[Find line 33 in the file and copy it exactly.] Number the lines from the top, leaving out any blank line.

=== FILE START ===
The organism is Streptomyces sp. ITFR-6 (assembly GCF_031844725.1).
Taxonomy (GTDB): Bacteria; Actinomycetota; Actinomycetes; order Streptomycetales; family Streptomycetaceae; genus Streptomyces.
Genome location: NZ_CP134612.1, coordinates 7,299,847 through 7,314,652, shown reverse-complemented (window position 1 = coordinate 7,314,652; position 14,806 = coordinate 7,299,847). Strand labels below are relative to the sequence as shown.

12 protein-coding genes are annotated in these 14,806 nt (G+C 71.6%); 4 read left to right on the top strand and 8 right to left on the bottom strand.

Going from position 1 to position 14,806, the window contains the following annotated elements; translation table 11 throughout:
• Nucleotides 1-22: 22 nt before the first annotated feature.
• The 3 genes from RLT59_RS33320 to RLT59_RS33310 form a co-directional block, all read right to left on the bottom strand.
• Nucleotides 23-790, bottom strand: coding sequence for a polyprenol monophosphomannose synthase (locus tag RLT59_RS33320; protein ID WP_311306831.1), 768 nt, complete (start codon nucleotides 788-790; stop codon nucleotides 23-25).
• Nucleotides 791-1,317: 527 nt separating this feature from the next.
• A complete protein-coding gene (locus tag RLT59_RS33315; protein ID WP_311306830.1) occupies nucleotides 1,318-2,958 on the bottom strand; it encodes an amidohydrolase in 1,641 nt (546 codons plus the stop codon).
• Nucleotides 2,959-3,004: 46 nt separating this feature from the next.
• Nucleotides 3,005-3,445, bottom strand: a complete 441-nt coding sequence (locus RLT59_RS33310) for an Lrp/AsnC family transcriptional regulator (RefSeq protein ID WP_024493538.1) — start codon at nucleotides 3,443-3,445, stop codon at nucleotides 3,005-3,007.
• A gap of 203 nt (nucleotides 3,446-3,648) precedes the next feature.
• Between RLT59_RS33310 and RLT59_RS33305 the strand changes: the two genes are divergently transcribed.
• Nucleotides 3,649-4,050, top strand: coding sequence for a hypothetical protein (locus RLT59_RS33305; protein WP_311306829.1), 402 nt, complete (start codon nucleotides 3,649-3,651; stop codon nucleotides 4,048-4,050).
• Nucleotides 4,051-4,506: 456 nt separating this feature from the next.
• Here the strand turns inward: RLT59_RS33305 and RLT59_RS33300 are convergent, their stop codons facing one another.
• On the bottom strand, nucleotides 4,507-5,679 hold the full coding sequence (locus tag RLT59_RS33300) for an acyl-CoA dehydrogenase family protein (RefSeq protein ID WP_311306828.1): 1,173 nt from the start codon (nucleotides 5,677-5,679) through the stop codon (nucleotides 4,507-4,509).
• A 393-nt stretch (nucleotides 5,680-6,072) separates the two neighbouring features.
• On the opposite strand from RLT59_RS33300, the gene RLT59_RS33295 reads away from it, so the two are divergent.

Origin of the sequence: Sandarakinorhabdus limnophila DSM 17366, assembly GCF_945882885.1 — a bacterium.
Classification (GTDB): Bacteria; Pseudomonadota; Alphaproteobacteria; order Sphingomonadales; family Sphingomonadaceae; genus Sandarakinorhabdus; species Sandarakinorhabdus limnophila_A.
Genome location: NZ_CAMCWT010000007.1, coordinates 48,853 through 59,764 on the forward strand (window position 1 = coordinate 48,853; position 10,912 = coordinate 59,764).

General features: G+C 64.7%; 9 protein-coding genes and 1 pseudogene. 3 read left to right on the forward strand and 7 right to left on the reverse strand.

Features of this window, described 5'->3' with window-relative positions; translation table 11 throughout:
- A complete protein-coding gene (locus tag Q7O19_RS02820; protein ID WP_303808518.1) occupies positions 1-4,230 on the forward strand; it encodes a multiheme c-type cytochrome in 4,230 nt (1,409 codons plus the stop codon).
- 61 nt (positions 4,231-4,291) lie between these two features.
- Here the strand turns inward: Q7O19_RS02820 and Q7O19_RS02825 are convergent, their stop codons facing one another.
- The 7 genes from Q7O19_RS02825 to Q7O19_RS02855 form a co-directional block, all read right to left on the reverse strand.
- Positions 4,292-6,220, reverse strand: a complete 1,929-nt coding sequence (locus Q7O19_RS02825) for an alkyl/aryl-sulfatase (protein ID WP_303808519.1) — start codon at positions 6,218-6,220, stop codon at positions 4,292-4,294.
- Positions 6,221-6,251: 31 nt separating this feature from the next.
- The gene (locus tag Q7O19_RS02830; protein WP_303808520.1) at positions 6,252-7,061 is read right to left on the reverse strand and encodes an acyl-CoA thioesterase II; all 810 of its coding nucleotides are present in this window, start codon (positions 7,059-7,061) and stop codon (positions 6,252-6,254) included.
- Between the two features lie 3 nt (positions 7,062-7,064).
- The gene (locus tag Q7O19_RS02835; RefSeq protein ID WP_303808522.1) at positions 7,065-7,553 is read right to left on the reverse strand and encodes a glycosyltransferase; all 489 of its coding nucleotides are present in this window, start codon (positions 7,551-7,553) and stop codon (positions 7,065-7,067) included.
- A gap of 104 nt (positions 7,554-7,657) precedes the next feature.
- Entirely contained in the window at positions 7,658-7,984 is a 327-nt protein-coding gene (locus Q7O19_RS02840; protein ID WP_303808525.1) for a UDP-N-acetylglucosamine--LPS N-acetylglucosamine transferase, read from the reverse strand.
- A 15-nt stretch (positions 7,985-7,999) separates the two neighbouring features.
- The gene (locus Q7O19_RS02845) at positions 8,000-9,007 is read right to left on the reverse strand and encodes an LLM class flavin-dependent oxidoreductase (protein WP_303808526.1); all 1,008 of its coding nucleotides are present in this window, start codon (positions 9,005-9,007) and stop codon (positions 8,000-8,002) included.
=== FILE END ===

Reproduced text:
- Between the two features lie 3 nt (positions 7,062-7,064).